WSJ Report: Why Companies Aren’t Getting the Employees They Need

From the main article in today’s WSJ “The Journal Report:”

To get America’s job engine revving again, companies need to stop pinning so much of the blame on our nation’s education system. They need to drop the idea of finding perfect candidates and look for people who could do the job with a bit of training and practice.

There are plenty of ways to get workers up to speed without investing too much time and money, such as putting new employees on extended probationary periods and relying more on internal hires, who know the ropes better than outsiders would.

It’s the author’s opinion that companies could fill positions if they brought back job training. In other words, they’re being too picky. Perhaps. However, I’m thinking that with unemployment as high as it is, wouldn’t there be a glut of qualified employees? I have heard other reasons why companies aren’t hiring (like uncertainty in taxes, healthcare law, and the economy in general).

The article then goes on to suggest that companies should work with education providers, bring back the apprenticeship, and promote from within. Pretty standard stuff.

I will say one thing more that’s related to this topic. My wife works for a chemical company. She went to a recruiting event at a local university. She was talking with one of the students and she (my wife) as the student why she was getting a chemical engineering degree. The student told her it was because she was going for another degree but found out that those who were employed in that field had to work a lot of hours and she she figured chemical engineers wouldn’t have to work as much. Wrong answer. I have a feeling this student will be in for a rude awakening IF she gets a job. Maybe she should read Larry Winget’s It’s Called Work for a Reason!: Your Success Is Your Own Damn Fault*.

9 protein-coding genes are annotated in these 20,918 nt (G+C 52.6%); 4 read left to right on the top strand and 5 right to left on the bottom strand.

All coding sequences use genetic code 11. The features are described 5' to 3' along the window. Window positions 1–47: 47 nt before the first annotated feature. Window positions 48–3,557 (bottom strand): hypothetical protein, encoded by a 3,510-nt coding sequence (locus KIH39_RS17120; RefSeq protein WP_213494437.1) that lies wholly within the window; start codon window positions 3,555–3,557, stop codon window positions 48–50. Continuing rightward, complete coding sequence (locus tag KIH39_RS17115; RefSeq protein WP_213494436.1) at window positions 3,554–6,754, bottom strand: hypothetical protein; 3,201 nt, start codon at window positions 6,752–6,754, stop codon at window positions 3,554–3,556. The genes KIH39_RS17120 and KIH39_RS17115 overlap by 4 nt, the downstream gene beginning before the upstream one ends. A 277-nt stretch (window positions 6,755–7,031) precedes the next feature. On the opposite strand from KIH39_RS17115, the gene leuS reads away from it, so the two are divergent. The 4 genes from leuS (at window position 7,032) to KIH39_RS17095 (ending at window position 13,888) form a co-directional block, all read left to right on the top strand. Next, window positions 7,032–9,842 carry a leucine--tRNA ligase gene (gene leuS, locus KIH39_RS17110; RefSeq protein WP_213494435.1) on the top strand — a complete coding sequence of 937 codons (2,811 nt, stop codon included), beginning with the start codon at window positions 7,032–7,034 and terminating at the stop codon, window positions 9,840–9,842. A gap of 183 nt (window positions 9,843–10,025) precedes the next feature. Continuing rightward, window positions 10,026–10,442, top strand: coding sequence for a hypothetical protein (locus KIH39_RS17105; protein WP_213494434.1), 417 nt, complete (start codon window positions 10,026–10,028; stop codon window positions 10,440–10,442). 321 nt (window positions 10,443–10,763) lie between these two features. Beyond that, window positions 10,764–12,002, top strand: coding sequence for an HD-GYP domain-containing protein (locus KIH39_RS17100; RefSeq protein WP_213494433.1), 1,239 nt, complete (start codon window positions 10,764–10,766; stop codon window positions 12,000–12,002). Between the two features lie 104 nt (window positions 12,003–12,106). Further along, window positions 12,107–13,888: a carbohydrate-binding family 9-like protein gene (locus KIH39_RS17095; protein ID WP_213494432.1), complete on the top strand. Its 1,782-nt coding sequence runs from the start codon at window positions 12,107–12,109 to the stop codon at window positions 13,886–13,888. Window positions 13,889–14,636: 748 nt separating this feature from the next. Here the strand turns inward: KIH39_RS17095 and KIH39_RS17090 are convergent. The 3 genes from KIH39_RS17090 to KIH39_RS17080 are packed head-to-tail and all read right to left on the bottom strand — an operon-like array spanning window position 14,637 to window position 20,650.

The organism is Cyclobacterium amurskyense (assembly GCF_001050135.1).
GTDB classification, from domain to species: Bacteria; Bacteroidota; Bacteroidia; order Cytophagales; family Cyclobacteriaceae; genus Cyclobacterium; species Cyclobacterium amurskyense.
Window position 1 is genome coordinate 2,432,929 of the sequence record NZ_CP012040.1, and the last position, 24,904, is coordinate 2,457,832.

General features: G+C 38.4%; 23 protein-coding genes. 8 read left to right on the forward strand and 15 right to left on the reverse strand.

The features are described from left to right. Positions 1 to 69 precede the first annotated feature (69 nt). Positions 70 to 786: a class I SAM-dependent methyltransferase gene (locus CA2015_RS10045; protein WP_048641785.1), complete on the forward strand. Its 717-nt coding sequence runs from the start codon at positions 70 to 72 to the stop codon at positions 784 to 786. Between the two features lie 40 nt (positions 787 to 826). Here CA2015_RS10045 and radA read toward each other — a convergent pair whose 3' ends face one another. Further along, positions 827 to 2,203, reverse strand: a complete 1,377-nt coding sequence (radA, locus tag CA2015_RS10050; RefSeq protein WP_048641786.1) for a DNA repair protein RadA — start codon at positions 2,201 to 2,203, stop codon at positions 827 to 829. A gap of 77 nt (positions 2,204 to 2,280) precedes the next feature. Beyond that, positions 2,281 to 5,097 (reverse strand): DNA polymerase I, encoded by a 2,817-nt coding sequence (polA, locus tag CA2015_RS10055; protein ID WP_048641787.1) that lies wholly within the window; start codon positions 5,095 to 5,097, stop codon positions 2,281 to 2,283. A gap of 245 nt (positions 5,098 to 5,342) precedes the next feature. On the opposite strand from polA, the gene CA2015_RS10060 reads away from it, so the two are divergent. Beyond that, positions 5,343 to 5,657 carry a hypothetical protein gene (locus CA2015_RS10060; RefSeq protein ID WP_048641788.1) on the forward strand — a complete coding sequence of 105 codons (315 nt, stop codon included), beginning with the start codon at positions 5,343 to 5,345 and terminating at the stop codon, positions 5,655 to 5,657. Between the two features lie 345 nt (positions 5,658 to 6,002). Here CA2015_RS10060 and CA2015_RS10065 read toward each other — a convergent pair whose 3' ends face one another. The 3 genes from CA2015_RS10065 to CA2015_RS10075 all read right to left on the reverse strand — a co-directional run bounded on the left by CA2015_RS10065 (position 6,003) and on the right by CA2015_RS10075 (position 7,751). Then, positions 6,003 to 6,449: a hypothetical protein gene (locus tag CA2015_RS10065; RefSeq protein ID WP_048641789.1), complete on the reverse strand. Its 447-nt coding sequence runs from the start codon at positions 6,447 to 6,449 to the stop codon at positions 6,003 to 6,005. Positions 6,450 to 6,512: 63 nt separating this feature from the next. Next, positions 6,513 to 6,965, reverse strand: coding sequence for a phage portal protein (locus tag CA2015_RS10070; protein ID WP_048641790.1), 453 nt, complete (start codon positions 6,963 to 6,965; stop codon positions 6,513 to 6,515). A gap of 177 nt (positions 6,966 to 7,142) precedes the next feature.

*Affiliate Link

2 thoughts on “WSJ Report: Why Companies Aren’t Getting the Employees They Need”

  1. Just a few weeks ago my husband and I were talking about the fact that companies need to bring unpaid apprenticeships back! We both completely agree that it’s a long lost practice that needs to be brought back to companies. Have college seniors spend a semester doing work-study for a company with an eye on being hired after they graduate. An unpaid position, but let them earn 9-12 credits toward their degree for the apprenticeship since it’s probably more of an education about the job (and their major if they stick to the industry that are studying at school) than sitting in any classroom for 5-6 months.

  2. What I am noticing with a lot of recent college grads is that they were primarily raised in the pre-2008 era of excess, and are having a lot of trouble adapting to the new reality. During that time, they were taught (by parents and society) to focus on their own leisure and self-filfillment needs, and for a brief period, employers started to embrace that because help was scarce. Different reality today – entry-level jobs are rare, and if you have one, keeping it has become harder. These kids are simply not used to the competitive environment they find themselves in today. Not only are they competing with the kid next door, but also the one half way across the world with a technical degree and a much hungrier work ethic.

Comments are closed.